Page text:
the whole family have certainly come out winners.
Now that he's renovated it and turned it into a lovely family home,
I have to eat my words slightly.
-But I do want to deprive him of the opportunity of saying...
-I accept your apology!
-..I told you so!
But we're both very happy with how it turned out.
Today I'm in Ashton-under-Lyne, Greater Manchester.
Prices here are cheaper than the centre of town, but it's a great place to live.
Brilliant primary school there, and this is the property I'm here to see.
End-of-terrace, four bedrooms, which is quite unusual,
guide price 75,000 quid.
Let's take a look.
Straightaway, the fact that this property is an end terrace
is a real plus because of the driveway.
That can add a nice little five grand onto its asking price.
Any more bonuses inside?
So, a fairly standard terrace? Well, you'd think so.
But absolutely not.
It's like you've got a terrace here, then you've got a triangular bit stuck on the side.
Never seen anything like that.
But it does give a lot of space.
A lot of space in this entrance area to hang coats, put a bike,
and a lot of space in the rest of the house.
A very large living room there, and then through to the rear.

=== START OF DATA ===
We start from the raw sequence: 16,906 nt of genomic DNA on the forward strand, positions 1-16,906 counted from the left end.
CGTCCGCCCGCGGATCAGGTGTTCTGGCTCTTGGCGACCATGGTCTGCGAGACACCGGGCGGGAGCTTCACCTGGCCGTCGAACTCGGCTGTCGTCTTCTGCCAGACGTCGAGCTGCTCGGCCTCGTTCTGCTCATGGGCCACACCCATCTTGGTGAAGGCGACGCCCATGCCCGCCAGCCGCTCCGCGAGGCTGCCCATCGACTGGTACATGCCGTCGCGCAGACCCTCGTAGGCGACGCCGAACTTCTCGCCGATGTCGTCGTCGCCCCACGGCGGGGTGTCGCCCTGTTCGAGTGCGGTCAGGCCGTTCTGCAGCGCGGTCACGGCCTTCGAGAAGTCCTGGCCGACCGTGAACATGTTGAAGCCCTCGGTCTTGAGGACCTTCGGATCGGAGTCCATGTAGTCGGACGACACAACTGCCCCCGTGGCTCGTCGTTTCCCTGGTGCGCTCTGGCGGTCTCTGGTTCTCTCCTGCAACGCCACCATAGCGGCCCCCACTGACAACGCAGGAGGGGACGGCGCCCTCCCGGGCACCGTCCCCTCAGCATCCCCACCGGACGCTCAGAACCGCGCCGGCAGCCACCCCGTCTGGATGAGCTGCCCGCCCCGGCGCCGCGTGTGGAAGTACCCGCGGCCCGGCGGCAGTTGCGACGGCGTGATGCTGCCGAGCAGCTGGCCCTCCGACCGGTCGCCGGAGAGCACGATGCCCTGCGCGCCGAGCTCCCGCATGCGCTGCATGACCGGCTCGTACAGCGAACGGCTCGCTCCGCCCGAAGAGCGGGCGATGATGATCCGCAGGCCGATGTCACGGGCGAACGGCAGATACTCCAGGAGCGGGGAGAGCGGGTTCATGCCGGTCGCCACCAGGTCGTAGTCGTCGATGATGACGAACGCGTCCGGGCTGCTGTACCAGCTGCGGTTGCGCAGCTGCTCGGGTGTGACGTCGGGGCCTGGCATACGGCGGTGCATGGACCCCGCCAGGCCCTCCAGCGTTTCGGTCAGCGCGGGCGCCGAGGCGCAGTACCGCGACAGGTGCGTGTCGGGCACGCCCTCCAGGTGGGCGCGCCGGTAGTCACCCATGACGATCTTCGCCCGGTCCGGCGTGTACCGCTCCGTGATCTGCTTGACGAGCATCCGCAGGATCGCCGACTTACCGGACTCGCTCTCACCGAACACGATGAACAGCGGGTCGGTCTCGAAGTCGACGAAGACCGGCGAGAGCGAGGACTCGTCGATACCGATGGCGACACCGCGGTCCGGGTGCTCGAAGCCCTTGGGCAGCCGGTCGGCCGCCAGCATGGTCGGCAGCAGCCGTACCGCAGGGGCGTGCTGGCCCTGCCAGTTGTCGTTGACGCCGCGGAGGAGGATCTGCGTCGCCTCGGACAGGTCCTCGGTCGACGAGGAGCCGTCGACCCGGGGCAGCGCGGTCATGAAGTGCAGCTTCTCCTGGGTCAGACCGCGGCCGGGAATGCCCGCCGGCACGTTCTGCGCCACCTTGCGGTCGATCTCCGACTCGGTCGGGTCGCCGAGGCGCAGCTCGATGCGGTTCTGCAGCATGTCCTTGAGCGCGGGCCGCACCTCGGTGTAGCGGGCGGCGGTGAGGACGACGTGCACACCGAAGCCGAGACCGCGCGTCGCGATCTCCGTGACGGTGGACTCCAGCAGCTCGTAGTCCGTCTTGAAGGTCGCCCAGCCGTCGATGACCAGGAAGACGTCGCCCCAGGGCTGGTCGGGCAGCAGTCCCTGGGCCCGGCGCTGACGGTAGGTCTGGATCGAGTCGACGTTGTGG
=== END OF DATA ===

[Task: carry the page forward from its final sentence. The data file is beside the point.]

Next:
Where you've got another really large room.
A rear sitting room area.
Even with a huge sofa in, you can see how much space you've got.
The kitchen, a very strange shape.
Patio doors out to the garden. All in all, it's a lot of property!
This property really does feel very spacious,
if a little unusual in its dimensions.
It seems as though it continues this trend upstairs.
Upstairs and it does feel very strange, because it's like walking up on an angle.
But what do we find? A smallish bathroom. I'd increase the size of that if I could.
But on the plus side, a massive great landing.
Lots of space, but possibly a waste of space, if you like.
Stretching off it, four bedrooms,
all reasonable size,
but there could be scope for reconfiguring here, even going into the loft.
Trying to make more of this.
But all in all, you come here expecting a little terrace,
and you've got a bit of a mansion, really!
# The mansion I own
# Has captured your heart. #
So a large house with a fair-sized plot around it to boot.
But in the garden, I have a seed of doubt in my mind.
Well, the rear of the property could certainly do with a lick of paint.
What you've got is this paved area and then this bit of grass.
Now, the interesting thing about this bit of grass
is that you don't actually own it.
The council do. You have to pay a ground rent of £100 per year.
Not too much of an issue in its own right,
however, if somebody else owns it,
then you never know quite what they might do with it.
To get to the root of this issue and find out more,
we asked a local estate agent for his thoughts on this four-bed house
that had an auction guide price of £75,000.
There's obviously a bit of a niche with this property.
With it being a terraced property with four bedrooms,
it's not your typical terraced house.
The garden area at the rear, part of it is owned by the local authority.
It's let back to the owner/occupier
or a short-haul tenancy basis.
They are usually flexible with any new owner/occupier
retaining the rights over it.
And the ground rents are fairly nominal and not too onerous.
How do the numbers stack up?
How much could it achieve if rented out?